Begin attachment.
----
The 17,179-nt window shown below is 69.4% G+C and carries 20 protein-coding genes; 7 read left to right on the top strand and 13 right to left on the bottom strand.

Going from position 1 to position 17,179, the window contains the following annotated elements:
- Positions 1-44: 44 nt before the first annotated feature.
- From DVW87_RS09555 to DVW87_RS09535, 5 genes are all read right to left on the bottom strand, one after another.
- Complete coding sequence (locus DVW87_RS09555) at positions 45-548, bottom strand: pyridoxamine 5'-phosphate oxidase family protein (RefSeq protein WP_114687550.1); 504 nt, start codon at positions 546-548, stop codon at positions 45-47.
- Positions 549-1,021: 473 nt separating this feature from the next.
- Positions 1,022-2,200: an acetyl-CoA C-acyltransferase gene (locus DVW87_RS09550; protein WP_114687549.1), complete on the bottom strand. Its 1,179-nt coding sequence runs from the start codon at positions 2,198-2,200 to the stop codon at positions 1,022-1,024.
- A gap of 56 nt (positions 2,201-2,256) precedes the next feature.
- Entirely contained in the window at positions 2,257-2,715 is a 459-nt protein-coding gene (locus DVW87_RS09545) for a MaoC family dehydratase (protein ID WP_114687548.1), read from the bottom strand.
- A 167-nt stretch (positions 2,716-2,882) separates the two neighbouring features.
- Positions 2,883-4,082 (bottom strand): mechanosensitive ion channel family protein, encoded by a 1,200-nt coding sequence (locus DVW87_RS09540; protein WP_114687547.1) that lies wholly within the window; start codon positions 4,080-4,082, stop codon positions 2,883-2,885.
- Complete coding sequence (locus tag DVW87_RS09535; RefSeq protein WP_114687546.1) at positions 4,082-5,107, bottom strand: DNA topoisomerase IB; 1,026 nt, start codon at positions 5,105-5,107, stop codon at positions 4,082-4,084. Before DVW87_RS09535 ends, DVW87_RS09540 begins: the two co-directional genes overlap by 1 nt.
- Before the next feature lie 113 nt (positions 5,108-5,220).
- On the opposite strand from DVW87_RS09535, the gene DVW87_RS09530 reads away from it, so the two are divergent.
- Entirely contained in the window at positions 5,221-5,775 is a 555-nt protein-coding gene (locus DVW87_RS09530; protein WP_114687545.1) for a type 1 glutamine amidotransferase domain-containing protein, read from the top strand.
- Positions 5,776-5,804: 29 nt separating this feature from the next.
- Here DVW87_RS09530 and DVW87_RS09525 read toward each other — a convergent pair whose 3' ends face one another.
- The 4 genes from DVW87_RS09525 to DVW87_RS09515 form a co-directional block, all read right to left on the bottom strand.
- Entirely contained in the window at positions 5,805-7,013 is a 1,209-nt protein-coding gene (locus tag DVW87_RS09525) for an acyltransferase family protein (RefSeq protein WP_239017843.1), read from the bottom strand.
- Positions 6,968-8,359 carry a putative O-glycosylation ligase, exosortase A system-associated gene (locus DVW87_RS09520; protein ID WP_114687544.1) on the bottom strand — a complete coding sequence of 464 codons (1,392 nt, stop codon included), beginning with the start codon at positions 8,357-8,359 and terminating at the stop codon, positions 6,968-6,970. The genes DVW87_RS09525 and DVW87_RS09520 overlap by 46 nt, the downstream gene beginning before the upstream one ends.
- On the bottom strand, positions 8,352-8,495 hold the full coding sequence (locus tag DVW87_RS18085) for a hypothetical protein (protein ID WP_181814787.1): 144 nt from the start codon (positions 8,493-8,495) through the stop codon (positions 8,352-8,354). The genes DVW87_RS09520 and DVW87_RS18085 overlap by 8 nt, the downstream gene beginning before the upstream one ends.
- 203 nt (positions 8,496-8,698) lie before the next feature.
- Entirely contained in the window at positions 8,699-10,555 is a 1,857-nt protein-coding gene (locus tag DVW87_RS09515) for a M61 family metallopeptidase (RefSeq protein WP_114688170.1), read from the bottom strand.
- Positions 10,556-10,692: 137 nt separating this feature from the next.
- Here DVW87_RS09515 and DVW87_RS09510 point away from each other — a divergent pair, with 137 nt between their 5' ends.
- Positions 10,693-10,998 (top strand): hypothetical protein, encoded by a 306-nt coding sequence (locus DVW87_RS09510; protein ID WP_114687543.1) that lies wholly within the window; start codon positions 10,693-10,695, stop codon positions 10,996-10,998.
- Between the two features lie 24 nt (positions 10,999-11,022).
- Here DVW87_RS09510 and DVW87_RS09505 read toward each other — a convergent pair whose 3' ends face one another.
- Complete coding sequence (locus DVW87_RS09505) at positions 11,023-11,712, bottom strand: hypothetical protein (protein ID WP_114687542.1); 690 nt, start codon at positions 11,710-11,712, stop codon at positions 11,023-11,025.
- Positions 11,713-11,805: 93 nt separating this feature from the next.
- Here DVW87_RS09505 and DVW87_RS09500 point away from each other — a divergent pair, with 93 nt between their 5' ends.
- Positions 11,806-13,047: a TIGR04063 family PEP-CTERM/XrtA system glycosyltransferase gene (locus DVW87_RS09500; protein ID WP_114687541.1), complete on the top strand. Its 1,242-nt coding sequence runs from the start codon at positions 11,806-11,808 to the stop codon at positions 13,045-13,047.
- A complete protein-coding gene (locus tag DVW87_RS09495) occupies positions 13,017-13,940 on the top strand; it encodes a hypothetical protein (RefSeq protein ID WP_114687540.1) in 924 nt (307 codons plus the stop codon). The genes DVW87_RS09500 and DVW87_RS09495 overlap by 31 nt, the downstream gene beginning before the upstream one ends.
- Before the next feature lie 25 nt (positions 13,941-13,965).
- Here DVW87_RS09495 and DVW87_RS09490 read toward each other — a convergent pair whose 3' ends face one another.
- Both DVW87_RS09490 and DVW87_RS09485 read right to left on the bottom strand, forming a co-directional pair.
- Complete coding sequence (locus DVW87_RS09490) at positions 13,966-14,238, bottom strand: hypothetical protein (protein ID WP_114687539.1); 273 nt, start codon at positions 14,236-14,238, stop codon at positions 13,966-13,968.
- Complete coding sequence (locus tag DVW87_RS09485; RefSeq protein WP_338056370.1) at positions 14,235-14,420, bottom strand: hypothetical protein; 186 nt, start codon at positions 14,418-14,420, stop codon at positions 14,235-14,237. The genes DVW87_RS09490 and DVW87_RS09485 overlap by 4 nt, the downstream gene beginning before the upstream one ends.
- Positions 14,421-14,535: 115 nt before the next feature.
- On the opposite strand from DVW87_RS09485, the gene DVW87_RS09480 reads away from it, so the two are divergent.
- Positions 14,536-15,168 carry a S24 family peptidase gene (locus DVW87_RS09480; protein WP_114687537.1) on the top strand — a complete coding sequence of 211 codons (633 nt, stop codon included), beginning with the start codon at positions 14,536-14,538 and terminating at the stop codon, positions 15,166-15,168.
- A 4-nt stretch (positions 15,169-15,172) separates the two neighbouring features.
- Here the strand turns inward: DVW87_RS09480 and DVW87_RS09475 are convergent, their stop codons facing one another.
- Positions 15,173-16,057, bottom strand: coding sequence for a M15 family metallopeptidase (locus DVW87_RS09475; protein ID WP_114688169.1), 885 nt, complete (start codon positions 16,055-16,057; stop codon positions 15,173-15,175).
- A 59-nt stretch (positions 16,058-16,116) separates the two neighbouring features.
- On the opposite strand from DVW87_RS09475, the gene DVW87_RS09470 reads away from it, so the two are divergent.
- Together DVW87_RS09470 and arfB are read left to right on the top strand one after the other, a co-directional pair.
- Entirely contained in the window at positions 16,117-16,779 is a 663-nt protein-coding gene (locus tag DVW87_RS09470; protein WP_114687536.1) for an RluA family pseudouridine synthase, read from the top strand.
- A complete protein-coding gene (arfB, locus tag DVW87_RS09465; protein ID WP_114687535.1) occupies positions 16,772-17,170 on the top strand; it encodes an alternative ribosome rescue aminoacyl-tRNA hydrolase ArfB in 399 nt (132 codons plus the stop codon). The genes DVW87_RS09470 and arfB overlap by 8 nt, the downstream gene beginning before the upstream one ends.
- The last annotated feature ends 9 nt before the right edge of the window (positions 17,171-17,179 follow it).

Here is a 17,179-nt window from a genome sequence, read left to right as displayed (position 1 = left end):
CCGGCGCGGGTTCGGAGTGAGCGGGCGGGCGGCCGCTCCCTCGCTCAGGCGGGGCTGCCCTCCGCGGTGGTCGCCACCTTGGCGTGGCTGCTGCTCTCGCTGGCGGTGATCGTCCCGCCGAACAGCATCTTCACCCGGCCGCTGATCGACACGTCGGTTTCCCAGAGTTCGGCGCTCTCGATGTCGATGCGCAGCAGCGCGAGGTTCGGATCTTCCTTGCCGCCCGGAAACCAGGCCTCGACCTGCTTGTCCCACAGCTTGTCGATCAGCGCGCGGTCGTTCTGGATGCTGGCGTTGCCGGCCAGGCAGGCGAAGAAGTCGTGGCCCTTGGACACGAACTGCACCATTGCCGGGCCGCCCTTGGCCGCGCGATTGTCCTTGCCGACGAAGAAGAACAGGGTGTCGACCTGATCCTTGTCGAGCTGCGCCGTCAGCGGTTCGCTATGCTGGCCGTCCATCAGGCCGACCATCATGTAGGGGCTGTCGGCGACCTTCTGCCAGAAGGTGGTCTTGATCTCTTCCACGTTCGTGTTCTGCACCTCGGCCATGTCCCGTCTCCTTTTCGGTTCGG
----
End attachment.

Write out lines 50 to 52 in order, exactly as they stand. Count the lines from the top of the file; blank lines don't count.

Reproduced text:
- The last annotated feature ends 9 nt before the right edge of the window (positions 17,171-17,179 follow it).

Here is a 17,179-nt window from a genome sequence, read left to right as displayed (position 1 = left end):
CCGGCGCGGGTTCGGAGTGAGCGGGCGGGCGGCCGCTCCCTCGCTCAGGCGGGGCTGCCCTCCGCGGTGGTCGCCACCTTGGCGTGGCTGCTGCTCTCGCTGGCGGTGATCGTCCCGCCGAACAGCATCTTCACCCGGCCGCTGATCGACACGTCGGTTTCCCAGAGTTCGGCGCTCTCGATGTCGATGCGCAGCAGCGCGAGGTTCGGATCTTCCTTGCCGCCCGGAAACCAGGCCTCGACCTGCTTGTCCCACAGCTTGTCGATCAGCGCGCGGTCGTTCTGGATGCTGGCGTTGCCGGCCAGGCAGGCGAAGAAGTCGTGGCCCTTGGACACGAACTGCACCATTGCCGGGCCGCCCTTGGCCGCGCGATTGTCCTTGCCGACGAAGAAGAACAGGGTGTCGACCTGATCCTTGTCGAGCTGCGCCGTCAGCGGTTCGCTATGCTGGCCGTCCATCAGGCCGACCATCATGTAGGGGCTGTCGGCGACCTTCTGCCAGAAGGTGGTCTTGATCTCTTCCACGTTCGTGTTCTGCACCTCGGCCATGTCCCGTCTCCTTTTCGGTTCGG